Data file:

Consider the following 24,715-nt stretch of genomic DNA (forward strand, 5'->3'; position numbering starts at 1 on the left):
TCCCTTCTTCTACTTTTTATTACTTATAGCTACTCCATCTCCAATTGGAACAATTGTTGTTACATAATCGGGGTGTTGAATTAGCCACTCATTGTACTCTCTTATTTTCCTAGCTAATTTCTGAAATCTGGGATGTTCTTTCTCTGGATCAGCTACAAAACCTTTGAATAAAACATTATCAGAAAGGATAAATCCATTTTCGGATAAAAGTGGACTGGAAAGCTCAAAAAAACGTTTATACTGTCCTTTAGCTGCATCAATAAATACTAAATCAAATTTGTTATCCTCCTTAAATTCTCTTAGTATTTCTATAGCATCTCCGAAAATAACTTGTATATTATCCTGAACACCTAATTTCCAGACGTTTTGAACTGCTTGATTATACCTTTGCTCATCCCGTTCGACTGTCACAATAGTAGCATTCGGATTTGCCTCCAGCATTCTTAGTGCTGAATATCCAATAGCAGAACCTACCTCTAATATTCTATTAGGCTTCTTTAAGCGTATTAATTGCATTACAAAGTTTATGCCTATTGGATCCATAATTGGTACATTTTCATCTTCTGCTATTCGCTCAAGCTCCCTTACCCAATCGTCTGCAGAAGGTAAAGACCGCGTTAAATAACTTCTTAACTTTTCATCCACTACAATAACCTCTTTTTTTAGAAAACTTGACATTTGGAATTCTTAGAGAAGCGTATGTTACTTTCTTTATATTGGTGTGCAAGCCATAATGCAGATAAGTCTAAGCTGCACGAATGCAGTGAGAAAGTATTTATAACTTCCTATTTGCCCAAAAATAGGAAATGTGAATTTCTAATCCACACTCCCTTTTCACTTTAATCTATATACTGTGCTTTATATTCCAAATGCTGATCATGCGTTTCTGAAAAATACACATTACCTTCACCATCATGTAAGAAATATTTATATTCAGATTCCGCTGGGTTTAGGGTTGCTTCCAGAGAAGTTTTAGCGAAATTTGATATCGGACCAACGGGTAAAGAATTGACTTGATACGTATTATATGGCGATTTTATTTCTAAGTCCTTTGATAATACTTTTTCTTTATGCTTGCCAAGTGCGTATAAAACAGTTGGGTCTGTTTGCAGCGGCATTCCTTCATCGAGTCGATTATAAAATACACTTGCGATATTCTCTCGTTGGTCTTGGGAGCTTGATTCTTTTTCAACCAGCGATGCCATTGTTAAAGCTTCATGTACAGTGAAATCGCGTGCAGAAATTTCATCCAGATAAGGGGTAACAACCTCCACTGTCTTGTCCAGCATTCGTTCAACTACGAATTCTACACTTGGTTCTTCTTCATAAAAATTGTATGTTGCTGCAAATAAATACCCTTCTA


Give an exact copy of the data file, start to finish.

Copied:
Consider the following 24,715-nt stretch of genomic DNA (forward strand, 5'->3'; position numbering starts at 1 on the left):
TCCCTTCTTCTACTTTTTATTACTTATAGCTACTCCATCTCCAATTGGAACAATTGTTGTTACATAATCGGGGTGTTGAATTAGCCACTCATTGTACTCTCTTATTTTCCTAGCTAATTTCTGAAATCTGGGATGTTCTTTCTCTGGATCAGCTACAAAACCTTTGAATAAAACATTATCAGAAAGGATAAATCCATTTTCGGATAAAAGTGGACTGGAAAGCTCAAAAAAACGTTTATACTGTCCTTTAGCTGCATCAATAAATACTAAATCAAATTTGTTATCCTCCTTAAATTCTCTTAGTATTTCTATAGCATCTCCGAAAATAACTTGTATATTATCCTGAACACCTAATTTCCAGACGTTTTGAACTGCTTGATTATACCTTTGCTCATCCCGTTCGACTGTCACAATAGTAGCATTCGGATTTGCCTCCAGCATTCTTAGTGCTGAATATCCAATAGCAGAACCTACCTCTAATATTCTATTAGGCTTCTTTAAGCGTATTAATTGCATTACAAAGTTTATGCCTATTGGATCCATAATTGGTACATTTTCATCTTCTGCTATTCGCTCAAGCTCCCTTACCCAATCGTCTGCAGAAGGTAAAGACCGCGTTAAATAACTTCTTAACTTTTCATCCACTACAATAACCTCTTTTTTTAGAAAACTTGACATTTGGAATTCTTAGAGAAGCGTATGTTACTTTCTTTATATTGGTGTGCAAGCCATAATGCAGATAAGTCTAAGCTGCACGAATGCAGTGAGAAAGTATTTATAACTTCCTATTTGCCCAAAAATAGGAAATGTGAATTTCTAATCCACACTCCCTTTTCACTTTAATCTATATACTGTGCTTTATATTCCAAATGCTGATCATGCGTTTCTGAAAAATACACATTACCTTCACCATCATGTAAGAAATATTTATATTCAGATTCCGCTGGGTTTAGGGTTGCTTCCAGAGAAGTTTTAGCGAAATTTGATATCGGACCAACGGGTAAAGAATTGACTTGATACGTATTATATGGCGATTTTATTTCTAAGTCCTTTGATAATACTTTTTCTTTATGCTTGCCAAGTGCGTATAAAACAGTTGGGTCTGTTTGCAGCGGCATTCCTTCATCGAGTCGATTATAAAATACACTTGCGATATTCTCTCGTTGGTCTTGGGAGCTTGATTCTTTTTCAACCAGCGATGCCATTGTTAAAGCTTCATGTACAGTGAAATCGCGTGCAGAAATTTCATCCAGATAAGGGGTAACAACCTCCACTGTCTTGTCCAGCATTCGTTCAACTACGAATTCTACACTTGGTTCTTCTTCATAAAAATTGTATGTTGCTGCAAATAAATACCCTTCTA